Episode 188 S5-25

Using a Compass

Featuring:

Dark Days in Denver Ch 25

Special Guest:

L. Douglas Hogan

In this chapter of Dark Days in Denver, Erika and her team are deep in the Denver battle. Earthquakes shake the foundations of buildings as the volcanic ash from Yellowstone mixes with the debris from the buildings falling. Visibility is limited and they must rely upon their compasses for direction. Here today to teach us the correct way to use a compass is L. Douglas Hogan, author of Oath Takers and The Tyrant Series. 

You should always have a compass in your go bag and on your person if you are out hiking or in unfamiliar territory. L. Douglas Hogan recommends carrying a Commenga Model 27 Phosphorescent Lensatic Compass. This is the same style of compass that the US Military issues. It is time tested and can be used by itself or with a map.

There is a free floating dial in a compass. It actually floats in a liquid and must be held straight and flat. If you hold it at an angle, the dial will get stuck and it won't spin properly. The compass has a magnifying lens on one side and a slit with a line in the middle on the other side. When you line the lens up with the line and something in the distance, you will know the direction of that object. 

The compass has a magnet inside to make it function properly. If you place it on something that is metal, it will affect the magnetism so do not put your map on a vehicle and expect the compass to work properly on top of it.. Even rocks with a high iron content may affect the magnet. You can tell if the magnetism is being affected because the needle will be stuck.

To tell what direction you are headed, line up the lens with the line and an object. On the compass you will see mils and degrees. If you want to go east, move the compass until the line on the lens and east are perfectly in line and note an object in the distance. If you have to go, for example, 240 degrees east look at the degree marking and line that up with the line on the compass.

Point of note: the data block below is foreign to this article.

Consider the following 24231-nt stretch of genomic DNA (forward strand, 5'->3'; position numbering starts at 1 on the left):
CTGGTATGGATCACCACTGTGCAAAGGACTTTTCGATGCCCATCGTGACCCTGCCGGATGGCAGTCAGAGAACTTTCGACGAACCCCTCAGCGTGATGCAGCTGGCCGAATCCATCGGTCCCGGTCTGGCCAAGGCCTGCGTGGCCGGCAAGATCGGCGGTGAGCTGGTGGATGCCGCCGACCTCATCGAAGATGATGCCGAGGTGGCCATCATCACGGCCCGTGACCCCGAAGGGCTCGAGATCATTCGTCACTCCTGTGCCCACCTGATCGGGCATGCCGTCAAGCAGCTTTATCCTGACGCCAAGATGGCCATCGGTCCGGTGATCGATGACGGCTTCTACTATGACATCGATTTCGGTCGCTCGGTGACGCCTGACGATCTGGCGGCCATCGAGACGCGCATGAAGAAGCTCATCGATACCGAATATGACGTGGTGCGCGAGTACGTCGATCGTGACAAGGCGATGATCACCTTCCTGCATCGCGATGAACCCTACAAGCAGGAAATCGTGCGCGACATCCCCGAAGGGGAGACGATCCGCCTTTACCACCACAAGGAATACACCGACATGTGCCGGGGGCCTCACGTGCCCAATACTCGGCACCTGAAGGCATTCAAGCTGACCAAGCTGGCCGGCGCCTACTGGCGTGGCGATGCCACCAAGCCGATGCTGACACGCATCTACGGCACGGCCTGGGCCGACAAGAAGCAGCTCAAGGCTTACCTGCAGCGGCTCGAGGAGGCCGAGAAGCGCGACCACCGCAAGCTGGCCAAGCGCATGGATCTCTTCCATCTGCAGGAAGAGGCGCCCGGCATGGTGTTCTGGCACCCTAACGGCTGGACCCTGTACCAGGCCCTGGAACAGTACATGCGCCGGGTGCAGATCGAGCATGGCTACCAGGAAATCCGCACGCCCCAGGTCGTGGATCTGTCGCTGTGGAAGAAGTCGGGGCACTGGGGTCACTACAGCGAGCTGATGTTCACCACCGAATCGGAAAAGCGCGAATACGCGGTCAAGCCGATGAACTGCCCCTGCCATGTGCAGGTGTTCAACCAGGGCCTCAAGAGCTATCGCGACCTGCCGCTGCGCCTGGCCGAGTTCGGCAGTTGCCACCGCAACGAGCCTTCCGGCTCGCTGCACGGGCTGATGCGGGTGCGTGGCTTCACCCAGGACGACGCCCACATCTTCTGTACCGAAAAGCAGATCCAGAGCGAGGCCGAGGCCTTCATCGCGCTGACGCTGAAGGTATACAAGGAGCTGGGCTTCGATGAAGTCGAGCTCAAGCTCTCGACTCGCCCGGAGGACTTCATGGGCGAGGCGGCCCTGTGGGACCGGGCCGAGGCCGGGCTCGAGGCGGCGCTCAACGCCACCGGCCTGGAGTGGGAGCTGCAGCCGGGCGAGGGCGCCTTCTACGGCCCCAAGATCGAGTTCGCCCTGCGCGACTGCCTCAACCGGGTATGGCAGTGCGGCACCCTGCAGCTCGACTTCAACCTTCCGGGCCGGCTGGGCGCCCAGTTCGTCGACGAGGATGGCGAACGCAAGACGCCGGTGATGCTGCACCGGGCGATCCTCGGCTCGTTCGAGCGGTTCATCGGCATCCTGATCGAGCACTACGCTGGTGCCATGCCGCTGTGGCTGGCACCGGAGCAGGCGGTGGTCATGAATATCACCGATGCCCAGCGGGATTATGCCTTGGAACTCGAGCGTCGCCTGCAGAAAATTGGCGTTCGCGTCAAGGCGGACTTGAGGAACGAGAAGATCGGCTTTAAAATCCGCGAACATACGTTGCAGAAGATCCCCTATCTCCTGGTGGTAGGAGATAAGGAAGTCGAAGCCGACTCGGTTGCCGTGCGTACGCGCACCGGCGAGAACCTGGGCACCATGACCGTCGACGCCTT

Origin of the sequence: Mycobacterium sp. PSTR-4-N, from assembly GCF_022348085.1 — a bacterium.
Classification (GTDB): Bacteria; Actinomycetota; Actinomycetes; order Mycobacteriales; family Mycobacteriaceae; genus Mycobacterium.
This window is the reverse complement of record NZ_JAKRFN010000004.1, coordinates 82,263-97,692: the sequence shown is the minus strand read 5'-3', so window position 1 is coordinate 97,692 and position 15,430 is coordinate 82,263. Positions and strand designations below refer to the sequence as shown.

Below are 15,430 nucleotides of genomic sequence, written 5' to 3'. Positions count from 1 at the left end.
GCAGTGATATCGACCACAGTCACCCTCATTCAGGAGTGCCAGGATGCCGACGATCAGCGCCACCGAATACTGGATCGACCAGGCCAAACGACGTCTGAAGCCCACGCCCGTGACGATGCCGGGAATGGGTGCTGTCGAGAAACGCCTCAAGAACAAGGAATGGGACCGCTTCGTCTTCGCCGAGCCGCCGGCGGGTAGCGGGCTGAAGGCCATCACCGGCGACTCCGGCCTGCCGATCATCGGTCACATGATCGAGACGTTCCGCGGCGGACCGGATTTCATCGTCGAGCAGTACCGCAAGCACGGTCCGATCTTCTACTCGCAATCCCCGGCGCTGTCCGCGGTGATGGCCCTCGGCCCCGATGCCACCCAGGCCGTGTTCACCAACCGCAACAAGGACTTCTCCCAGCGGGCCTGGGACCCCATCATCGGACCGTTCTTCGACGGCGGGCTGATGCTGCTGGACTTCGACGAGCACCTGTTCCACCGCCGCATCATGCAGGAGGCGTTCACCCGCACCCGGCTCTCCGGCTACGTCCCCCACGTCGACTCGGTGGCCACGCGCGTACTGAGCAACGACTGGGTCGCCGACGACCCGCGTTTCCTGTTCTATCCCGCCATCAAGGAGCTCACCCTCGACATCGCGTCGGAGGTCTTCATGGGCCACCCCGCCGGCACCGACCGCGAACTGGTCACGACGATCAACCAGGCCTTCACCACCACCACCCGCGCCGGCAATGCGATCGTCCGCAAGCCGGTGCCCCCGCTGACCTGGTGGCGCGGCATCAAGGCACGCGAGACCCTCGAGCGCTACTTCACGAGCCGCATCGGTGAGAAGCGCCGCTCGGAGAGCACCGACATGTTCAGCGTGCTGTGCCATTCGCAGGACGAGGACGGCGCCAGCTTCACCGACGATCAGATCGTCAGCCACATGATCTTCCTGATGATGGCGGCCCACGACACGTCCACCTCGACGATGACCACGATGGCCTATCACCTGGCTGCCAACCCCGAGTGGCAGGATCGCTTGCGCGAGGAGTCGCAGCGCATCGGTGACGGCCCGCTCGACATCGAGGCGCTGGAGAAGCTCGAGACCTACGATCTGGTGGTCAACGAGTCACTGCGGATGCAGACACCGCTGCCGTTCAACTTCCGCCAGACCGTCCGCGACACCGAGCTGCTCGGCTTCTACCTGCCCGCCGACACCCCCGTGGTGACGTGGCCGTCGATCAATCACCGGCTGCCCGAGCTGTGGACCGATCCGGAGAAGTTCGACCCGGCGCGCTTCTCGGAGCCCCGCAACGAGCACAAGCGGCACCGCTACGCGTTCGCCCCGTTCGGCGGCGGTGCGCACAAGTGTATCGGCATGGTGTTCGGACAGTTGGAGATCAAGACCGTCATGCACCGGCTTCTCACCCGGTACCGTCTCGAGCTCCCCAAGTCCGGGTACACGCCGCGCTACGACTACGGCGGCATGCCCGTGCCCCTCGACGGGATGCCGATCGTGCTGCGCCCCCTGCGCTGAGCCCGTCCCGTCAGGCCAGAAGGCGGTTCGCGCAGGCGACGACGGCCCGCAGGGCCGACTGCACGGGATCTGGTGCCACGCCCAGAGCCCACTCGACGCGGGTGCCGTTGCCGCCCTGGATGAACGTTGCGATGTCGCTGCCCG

There are a few types of north that are used in navigation. Magnetic north is the spot on the earth where the north pole is located. This point moves and is affected by the earth's core. Every reading on a compass gives you magnetic north. True north has nothing to do with magnetic north. True north corresponds to the latitude lines that you will find on an atlas. It is a straight line drawn from the southern most tip of the planet to the northern most tip. Grid north are the lines on a map. True north lines are curved if drawn on a flat surface due to the curvature of the planet. In order to correct that defect, map makers draw a grid on a map. Grid north and magnetic north are the two norths that you use to read a map.

 When you are traveling without a compass, you will always travel in a circle because one of your feet is dominant over the other. 

When using a map you have to account for declination. The declination diagram is shown on the bottom of your map. The declination diagram shows grid north with magnetic north and true north. The line with a star is always magnetic north and the line with an arrow is grid north. The grid north line will lean east or west, depending on where you are in the world. If it leans west, that is a negative declination and if it leans east, that is a positive declination. There are 360 degrees on a compass. If your reading is 0-180 degrees, that's a positive declination. If your reading is 181-360 degrees, that's a negative declination. If your magnetic north is a negative declination you have to add the degrees to find the correct declination. For example, to find a declination that is 19 degrees west of magnetic north, you have to add nineteen degrees to magnetic north to fix your reading for grid north.

The declination shows you the difference between grid north and magnetic north. Magnetic north changes. Maps must be updated and old maps will not work. On the declination diagram if magnetic north is west, add the degrees. If it is east, subtract the degrees. On the east coast, you will almost always have a positive declination and on the west coast, you will have a negative declination.